GDP gains could drive foreign interest in French SMEs, says S&P Capital IQ
Chris Mowbray, senior modelling application specialist at S&P Capital IQ, has said that an improvement in French GDP growth in 2014-15 could result in an upturn in M&A activity involving foreign buyers of French SMEs.
Over the year 2011-12 the level of foreign interest in M&A activity in the French SME sector fell away, according to data from S&P Capital IQ. This included both a fall in the number of deals, and the value of deals; the aggregate transaction value fell from €5bn to €2.4bn over the year.
The period also saw a fall in the number of foreign buyers of smaller French companies, which historically have mostly come from the US, Germany and UK – according to data covering period from 2004 to H1 2013.
Mowbray says, however, that while foreign interest in French SMEs may have fallen, the businesses themselves are continuing to perform well, with no short term liquidity problems, no excessive leveraging, strong financial performance and valuations that are “not running at depressed levels.”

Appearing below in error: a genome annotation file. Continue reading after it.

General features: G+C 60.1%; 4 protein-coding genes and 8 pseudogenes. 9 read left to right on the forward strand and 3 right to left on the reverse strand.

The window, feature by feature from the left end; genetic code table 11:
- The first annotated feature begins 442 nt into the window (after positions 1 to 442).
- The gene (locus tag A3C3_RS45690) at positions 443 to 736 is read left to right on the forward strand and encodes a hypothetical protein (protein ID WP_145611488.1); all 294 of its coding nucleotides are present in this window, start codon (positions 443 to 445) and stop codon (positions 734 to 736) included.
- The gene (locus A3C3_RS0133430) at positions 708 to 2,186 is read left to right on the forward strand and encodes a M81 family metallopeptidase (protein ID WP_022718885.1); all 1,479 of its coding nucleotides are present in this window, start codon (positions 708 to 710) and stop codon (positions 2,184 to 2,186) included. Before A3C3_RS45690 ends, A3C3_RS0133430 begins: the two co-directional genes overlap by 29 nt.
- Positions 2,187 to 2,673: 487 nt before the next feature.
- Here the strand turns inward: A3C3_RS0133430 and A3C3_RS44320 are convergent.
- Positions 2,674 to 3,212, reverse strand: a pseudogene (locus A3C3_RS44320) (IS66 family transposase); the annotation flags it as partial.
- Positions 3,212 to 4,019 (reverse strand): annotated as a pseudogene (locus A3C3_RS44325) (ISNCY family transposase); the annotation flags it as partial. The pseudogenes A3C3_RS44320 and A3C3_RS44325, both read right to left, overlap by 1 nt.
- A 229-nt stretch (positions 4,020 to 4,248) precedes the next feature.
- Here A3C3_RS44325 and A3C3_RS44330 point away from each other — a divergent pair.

“Current assets exceed current liabilities by a comfortable margin, averaging 1.3x between 2009 and 2012, and their cash conversion cycle averages a very reasonable 47 days. Furthermore, in the case of French SMEs, despite a substantial fall in 2009, the median implied enterprise value/total revenue transaction multiples held up quite well between 2007 and 2012, even exceeding the non-SME space in 2012.”
On the issue of when foreign investor interest could return, Mowbray says that the data points to a positive correlation betweeen macroeconomic performance, measured as GDP growth, and the number of cross-border transactions.
This historical correlation means that when economic conditions improved as expected in 2014-15, there should be a rise in the number of cross-border transactions.
“Current and projected macroeconomic conditions in France present a strong headwind for SME M&A activity until the end of 2013. While domestic demand has remained relatively strong and has been the driving force behind M&A activity, even that seems to be faltering as transaction volumes for H1 2013 do not suggest a near-term increase.”
2Without the return of cross-border buyers, aggregate transaction values will likely remain depressed and, with meaningful GDP growth not expected to return before 2015, the outlook for the French SME M&A market remains stagnant in the immediate term. If, however, the French economy experiences better than expected economic expansion, a quicker recovery in foreign interest in French SMEs and a subsequent revival in SME M&A activity in France could be expected.”